Sam Quixote's Reviews > A Monk's Guide to a Clean House and Mind

A Monk's Guide to a Clean House and Mind by Shoukei Matsumoto
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did not like it

Shoukei Matsumoto, a Buddhist monk from a Tokyo temple, talks down to readers in How to be Anal Retentive A Monk’s Guide to a Clean House and Mind.

Living in a clean house helps your mind in an immensely positive way, not least because, duuuuh, it’s nice to live in a clean house, and cleaning in itself can be quite calming – I totally agree. But that’s the entire book. “Cleanliness is next to godliness.” Hardly an original sentiment and definitely not in need of an entire book, however short, to explain something so straightforward a concept. And, my word, do you notice how thin the material is! It’s 100% filler.

In case you’re a drooling imbecile heading in for your latest lobotomy, he literally describes cleaning, cleaning instruments (brooms, dustpans, rags), and how to clean sinks and windows: soap, water, rags, elbow grease. WOOOOOAH! Mind. Blown. Get Colombo off the case, the age-old mystery of how to clean a sink is solved!

Then he describes cleaning the toilet, the floors, doing the laundry, ironing the laundry, storing clothes. At one point he literally describes washing your face and brushing your teeth. I mean, is this an instructional manual for aliens inhabiting their first human host – what’re we babies?? Who actually needs to be told that cleaning your teeth is a good idea?! If you don’t know what to clean and how, let alone to brush your fucking teeth every day, AND you can read this book, you need to be studied!

Matsumoto frames the bleeding obvious throughout with a woowoo pseudo-spiritual bent like:

"If you enter a damp bathroom, your heart also becomes damp. If mould grows in a bathroom, then mould also grows in your heart. If the body is washed sloppily, then impurities of the heart cannot be removed... If the bathroom is kept clean, then you can keep your heart clean as well."

… yeah, so just keep your bathrooms clean for hygienic reasons, ok?

I agree with a lot of what this book is promoting: clean living space, clean living in general like eating clean, practicing mindfulness, prioritising sufficient sleep, not putting off tomorrow what you can do today, respecting all living things, being organised, and not cluttering up your house with needless junk. But I didn’t need to read a book affirming my beliefs, nor do I expect the information contained within these covers will be anything anyone isn’t already aware of.

Keep your house clean by not acquiring this unnecessary book!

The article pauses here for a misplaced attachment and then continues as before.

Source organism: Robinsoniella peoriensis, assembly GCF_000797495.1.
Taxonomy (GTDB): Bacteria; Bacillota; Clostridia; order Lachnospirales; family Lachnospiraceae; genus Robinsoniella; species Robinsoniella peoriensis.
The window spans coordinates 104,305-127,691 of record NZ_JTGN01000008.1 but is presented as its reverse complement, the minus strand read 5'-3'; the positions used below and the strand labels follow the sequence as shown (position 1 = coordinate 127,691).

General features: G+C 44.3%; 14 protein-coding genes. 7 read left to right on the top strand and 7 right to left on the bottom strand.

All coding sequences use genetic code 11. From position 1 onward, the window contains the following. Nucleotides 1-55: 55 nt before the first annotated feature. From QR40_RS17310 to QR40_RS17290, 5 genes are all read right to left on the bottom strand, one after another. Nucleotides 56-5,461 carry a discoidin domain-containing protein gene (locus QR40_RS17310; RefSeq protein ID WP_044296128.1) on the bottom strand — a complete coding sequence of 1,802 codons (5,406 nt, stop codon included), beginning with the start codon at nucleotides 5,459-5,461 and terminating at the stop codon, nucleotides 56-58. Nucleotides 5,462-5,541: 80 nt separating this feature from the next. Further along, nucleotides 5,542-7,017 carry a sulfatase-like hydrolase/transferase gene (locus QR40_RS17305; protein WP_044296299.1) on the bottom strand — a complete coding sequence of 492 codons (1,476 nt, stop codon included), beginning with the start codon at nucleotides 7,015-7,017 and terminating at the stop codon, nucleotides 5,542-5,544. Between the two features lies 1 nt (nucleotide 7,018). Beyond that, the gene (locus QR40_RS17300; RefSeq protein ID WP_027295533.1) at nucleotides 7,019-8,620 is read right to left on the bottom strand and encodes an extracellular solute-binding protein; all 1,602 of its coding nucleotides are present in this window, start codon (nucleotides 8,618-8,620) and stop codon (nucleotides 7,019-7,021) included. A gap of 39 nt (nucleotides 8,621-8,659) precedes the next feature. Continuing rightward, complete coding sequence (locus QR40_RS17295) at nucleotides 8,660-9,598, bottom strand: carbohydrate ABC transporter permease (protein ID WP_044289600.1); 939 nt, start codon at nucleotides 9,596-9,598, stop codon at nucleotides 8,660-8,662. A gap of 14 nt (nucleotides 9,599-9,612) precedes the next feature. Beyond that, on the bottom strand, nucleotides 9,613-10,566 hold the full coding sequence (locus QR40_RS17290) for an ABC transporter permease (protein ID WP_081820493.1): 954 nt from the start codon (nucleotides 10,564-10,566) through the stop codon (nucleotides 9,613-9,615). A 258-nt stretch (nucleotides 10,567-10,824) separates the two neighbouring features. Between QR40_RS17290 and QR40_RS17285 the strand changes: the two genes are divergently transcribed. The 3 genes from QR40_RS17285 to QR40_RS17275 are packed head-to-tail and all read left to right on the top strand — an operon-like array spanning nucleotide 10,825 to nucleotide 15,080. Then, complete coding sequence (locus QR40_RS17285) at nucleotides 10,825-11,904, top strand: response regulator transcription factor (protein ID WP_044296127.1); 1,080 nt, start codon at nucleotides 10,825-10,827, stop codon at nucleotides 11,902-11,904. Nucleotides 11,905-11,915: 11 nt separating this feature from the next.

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Reading Progress

Started Reading
October 28, 2018 – Shelved
October 28, 2018 – Finished Reading

Comments Showing 1-5 of 5 (5 new)

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message 1: by Greta (new)

Greta I’m wondering what made you read this book anyway, Sam? It doesn’t seem like something you normally would read.


message 2: by Sam (new) - rated it 1 star

Sam Quixote Greta wrote: "I’m wondering what made you read this book anyway, Sam? It doesn’t seem like something you normally would read."

You’re right, it’s not. But I think it's important to read outside my comfort zone, try new subjects, broaden my horizons, etc. It doesn’t always pay off but, hey, that’s how it goes! And I’m into self-improvement anyway and trying to be more spiritual.


message 3: by Greta (new)

Greta Well, you seem fine to me. And there’s nothing spiritual about cleaning a toilet anyway if you ask me! :)


message 4: by Sam (new) - rated it 1 star

Sam Quixote Greta wrote: "Well, you seem fine to me. And there’s nothing spiritual about cleaning a toilet anyway if you ask me! :)"

Thanks! The concept is that the outer reflects the inner so by cleaning your surroundings you’re cleaning your mind. I think there’s something to that – I definitely feel better at seeing an empty sink as opposed to one filled with dirty dishes, pans, cutlery, etc. – but, like I said, an entire book explaining that is a bit much.


message 5: by Greta (new)

Greta True, and a kitchen sink can contain more germs than a toilet if you don’t keep it clean, that’s a known fact. But I don’t feel this has anything to do with being spiritual. I know a couple of people that are almost OCD’d about keeping their house clean and I don’t think they’re exactly spiritual at all! When I visit them (which isn’t often), I don’t really feel at ease.
Like you said in your review, just keep it clean for hygienic reasons!


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